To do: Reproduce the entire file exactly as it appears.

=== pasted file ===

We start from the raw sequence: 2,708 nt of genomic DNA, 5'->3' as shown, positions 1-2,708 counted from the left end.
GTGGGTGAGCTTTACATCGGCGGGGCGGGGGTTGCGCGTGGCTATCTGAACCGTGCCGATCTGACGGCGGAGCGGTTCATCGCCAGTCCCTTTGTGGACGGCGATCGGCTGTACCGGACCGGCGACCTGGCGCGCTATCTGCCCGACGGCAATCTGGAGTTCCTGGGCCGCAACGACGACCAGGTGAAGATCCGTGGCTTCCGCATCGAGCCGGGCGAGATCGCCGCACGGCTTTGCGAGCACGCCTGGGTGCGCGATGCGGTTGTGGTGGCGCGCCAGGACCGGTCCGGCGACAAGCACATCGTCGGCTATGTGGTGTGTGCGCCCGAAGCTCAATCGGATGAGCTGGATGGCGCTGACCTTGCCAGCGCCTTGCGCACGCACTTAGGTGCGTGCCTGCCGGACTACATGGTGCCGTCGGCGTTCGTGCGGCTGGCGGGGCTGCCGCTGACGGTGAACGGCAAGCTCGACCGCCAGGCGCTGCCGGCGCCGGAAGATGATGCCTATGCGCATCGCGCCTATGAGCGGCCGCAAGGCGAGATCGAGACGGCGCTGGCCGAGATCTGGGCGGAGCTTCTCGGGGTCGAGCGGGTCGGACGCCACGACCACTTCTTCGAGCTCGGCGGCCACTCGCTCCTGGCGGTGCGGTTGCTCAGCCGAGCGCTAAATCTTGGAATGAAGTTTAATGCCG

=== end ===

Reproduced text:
We start from the raw sequence: 2,708 nt of genomic DNA, 5'->3' as shown, positions 1-2,708 counted from the left end.
GTGGGTGAGCTTTACATCGGCGGGGCGGGGGTTGCGCGTGGCTATCTGAACCGTGCCGATCTGACGGCGGAGCGGTTCATCGCCAGTCCCTTTGTGGACGGCGATCGGCTGTACCGGACCGGCGACCTGGCGCGCTATCTGCCCGACGGCAATCTGGAGTTCCTGGGCCGCAACGACGACCAGGTGAAGATCCGTGGCTTCCGCATCGAGCCGGGCGAGATCGCCGCACGGCTTTGCGAGCACGCCTGGGTGCGCGATGCGGTTGTGGTGGCGCGCCAGGACCGGTCCGGCGACAAGCACATCGTCGGCTATGTGGTGTGTGCGCCCGAAGCTCAATCGGATGAGCTGGATGGCGCTGACCTTGCCAGCGCCTTGCGCACGCACTTAGGTGCGTGCCTGCCGGACTACATGGTGCCGTCGGCGTTCGTGCGGCTGGCGGGGCTGCCGCTGACGGTGAACGGCAAGCTCGACCGCCAGGCGCTGCCGGCGCCGGAAGATGATGCCTATGCGCATCGCGCCTATGAGCGGCCGCAAGGCGAGATCGAGACGGCGCTGGCCGAGATCTGGGCGGAGCTTCTCGGGGTCGAGCGGGTCGGACGCCACGACCACTTCTTCGAGCTCGGCGGCCACTCGCTCCTGGCGGTGCGGTTGCTCAGCCGAGCGCTAAATCTTGGAATGAAGTTTAATGCCG